Newspaper article The Florida Times Union

Neptune Faces Changes for Growth

Newspaper article The Florida Times Union

Neptune Faces Changes for Growth

Article excerpt

NEPTUNE BEACH -- The city is getting down to the nitty-gritty of a proposed land development code that will spell out how many pets residents may keep, how high they can build their homes and where they should park their recreational vehicles.

Neptune Beach is overhauling the land-use code, which Mayor George Vaughn described in a workshop Monday as the "single most important factor in determining the quality of life" in Neptune Beach. "I'm tickled pink that we're taking the time to do this," Vaughn said. "It's a good investment."

But not everyone on the council was so enthusiastic. In fact, the presentation by the city's consultant, Amy Skinner of Ivey, Harris & Walls Inc., got off track several times as Councilmen Tom Tankersley and Bob Shimp questioned what the city was trying to achieve.

They thought the city was only cleaning up the language in the code to make it easier to enforce -- a point that nearly everyone at the workshop agreed was necessary.

"We haven't been able to enforce our codes for a long time around here," said John Weldon, chairman of the city's Planning and Development Review Board.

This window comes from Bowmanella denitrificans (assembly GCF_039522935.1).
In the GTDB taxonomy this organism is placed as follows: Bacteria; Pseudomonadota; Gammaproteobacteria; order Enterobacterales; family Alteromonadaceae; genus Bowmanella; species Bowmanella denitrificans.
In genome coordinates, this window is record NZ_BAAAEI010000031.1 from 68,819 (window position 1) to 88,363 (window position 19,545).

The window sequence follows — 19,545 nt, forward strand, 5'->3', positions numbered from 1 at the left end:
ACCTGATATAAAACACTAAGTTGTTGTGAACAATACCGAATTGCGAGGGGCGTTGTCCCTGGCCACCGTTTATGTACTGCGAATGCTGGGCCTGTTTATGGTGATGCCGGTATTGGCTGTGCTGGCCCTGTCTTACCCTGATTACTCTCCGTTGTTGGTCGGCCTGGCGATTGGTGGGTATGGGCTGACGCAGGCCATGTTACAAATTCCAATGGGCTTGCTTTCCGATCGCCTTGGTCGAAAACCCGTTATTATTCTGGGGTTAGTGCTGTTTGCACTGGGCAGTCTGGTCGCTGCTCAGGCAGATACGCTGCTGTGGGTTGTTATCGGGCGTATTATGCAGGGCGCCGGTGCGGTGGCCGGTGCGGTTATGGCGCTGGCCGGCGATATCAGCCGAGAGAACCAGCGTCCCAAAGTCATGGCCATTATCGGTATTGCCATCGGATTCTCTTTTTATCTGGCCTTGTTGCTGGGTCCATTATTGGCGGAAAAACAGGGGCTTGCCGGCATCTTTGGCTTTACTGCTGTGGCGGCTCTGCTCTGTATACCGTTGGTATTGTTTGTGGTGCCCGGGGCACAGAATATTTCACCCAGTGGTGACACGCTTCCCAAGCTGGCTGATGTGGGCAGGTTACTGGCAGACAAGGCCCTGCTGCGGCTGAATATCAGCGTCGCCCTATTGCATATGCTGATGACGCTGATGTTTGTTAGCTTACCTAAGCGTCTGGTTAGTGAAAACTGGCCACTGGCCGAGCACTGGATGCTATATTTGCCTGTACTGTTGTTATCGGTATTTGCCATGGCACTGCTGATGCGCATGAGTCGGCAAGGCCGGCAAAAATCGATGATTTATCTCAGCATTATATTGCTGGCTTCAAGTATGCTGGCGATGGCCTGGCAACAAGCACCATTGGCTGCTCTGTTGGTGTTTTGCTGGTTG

But Vaughn said the task was greater than that: he said the new code was supposed to protect the quality of life in Neptune Beach and the unique character of the residential community as it is confronted by growth.

The long process is nowhere close to being finished. The next public workshop is set for Feb. 28. Residents can get a free copy of the proposed changes to the land development code at City Hall at 116 First St.

The public was not allowed to comment in Monday's workshop. In fact, Vaughn cut short several comments by councilmen and people in the audience, noting there would be time for that in later meetings.

Some of the proposed changes to the code noted Monday involve:

Prohibiting large recreational vehicles from being stored in a front yard or within 3 feet of any property line

Increasing building height to 28 feet in residential districts and 35 feet in commercial districts

Creating a 10-foot setback between the home and garage and restricting a garage to 12 feet in height

Prohibiting more than four pets per household

Raising the density in medium- and high-density residential districts. …

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